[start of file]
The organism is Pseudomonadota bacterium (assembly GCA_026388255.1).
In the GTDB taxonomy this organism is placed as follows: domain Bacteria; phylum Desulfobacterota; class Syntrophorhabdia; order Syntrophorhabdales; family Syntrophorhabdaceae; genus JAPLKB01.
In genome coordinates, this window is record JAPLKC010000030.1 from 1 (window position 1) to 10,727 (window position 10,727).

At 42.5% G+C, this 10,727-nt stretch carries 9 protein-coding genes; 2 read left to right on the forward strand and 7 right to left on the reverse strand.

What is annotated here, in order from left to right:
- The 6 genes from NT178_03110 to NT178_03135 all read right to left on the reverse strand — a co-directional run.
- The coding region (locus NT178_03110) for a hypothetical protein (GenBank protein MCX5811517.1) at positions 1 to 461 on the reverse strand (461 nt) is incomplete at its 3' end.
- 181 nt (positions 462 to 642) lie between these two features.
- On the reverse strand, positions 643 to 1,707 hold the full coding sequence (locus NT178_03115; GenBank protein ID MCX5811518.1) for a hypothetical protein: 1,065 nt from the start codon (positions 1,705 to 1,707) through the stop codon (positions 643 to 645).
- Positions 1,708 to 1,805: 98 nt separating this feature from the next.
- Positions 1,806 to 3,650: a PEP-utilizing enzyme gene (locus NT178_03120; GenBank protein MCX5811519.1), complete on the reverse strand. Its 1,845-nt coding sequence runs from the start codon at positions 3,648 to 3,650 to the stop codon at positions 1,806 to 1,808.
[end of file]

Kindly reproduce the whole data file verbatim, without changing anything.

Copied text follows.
The organism is Pseudomonadota bacterium (assembly GCA_026388255.1).
In the GTDB taxonomy this organism is placed as follows: domain Bacteria; phylum Desulfobacterota; class Syntrophorhabdia; order Syntrophorhabdales; family Syntrophorhabdaceae; genus JAPLKB01.
In genome coordinates, this window is record JAPLKC010000030.1 from 1 (window position 1) to 10,727 (window position 10,727).

At 42.5% G+C, this 10,727-nt stretch carries 9 protein-coding genes; 2 read left to right on the forward strand and 7 right to left on the reverse strand.

What is annotated here, in order from left to right:
- The 6 genes from NT178_03110 to NT178_03135 all read right to left on the reverse strand — a co-directional run.
- The coding region (locus NT178_03110) for a hypothetical protein (GenBank protein MCX5811517.1) at positions 1 to 461 on the reverse strand (461 nt) is incomplete at its 3' end.
- 181 nt (positions 462 to 642) lie between these two features.
- On the reverse strand, positions 643 to 1,707 hold the full coding sequence (locus NT178_03115; GenBank protein ID MCX5811518.1) for a hypothetical protein: 1,065 nt from the start codon (positions 1,705 to 1,707) through the stop codon (positions 643 to 645).
- Positions 1,708 to 1,805: 98 nt separating this feature from the next.
- Positions 1,806 to 3,650: a PEP-utilizing enzyme gene (locus NT178_03120; GenBank protein MCX5811519.1), complete on the reverse strand. Its 1,845-nt coding sequence runs from the start codon at positions 3,648 to 3,650 to the stop codon at positions 1,806 to 1,808.